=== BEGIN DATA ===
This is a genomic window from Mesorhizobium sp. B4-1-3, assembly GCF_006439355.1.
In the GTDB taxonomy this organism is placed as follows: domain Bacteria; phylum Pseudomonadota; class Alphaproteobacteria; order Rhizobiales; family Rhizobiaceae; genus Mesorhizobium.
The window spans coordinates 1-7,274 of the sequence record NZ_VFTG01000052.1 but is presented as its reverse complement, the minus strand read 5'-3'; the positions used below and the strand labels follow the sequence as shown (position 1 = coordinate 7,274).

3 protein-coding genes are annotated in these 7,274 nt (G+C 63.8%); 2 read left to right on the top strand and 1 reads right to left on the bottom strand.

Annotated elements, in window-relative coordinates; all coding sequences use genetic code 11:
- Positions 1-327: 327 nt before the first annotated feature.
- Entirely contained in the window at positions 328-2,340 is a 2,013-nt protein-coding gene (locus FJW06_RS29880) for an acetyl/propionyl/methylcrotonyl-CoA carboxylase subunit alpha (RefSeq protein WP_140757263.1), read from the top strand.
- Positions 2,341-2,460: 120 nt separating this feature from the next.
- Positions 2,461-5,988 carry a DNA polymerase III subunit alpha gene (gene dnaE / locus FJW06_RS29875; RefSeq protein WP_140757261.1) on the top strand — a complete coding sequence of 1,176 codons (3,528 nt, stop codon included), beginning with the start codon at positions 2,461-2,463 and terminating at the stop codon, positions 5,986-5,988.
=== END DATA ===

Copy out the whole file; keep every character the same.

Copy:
This is a genomic window from Mesorhizobium sp. B4-1-3, assembly GCF_006439355.1.
In the GTDB taxonomy this organism is placed as follows: domain Bacteria; phylum Pseudomonadota; class Alphaproteobacteria; order Rhizobiales; family Rhizobiaceae; genus Mesorhizobium.
The window spans coordinates 1-7,274 of the sequence record NZ_VFTG01000052.1 but is presented as its reverse complement, the minus strand read 5'-3'; the positions used below and the strand labels follow the sequence as shown (position 1 = coordinate 7,274).

3 protein-coding genes are annotated in these 7,274 nt (G+C 63.8%); 2 read left to right on the top strand and 1 reads right to left on the bottom strand.

Annotated elements, in window-relative coordinates; all coding sequences use genetic code 11:
- Positions 1-327: 327 nt before the first annotated feature.
- Entirely contained in the window at positions 328-2,340 is a 2,013-nt protein-coding gene (locus FJW06_RS29880) for an acetyl/propionyl/methylcrotonyl-CoA carboxylase subunit alpha (RefSeq protein WP_140757263.1), read from the top strand.
- Positions 2,341-2,460: 120 nt separating this feature from the next.
- Positions 2,461-5,988 carry a DNA polymerase III subunit alpha gene (gene dnaE / locus FJW06_RS29875; RefSeq protein WP_140757261.1) on the top strand — a complete coding sequence of 1,176 codons (3,528 nt, stop codon included), beginning with the start codon at positions 2,461-2,463 and terminating at the stop codon, positions 5,986-5,988.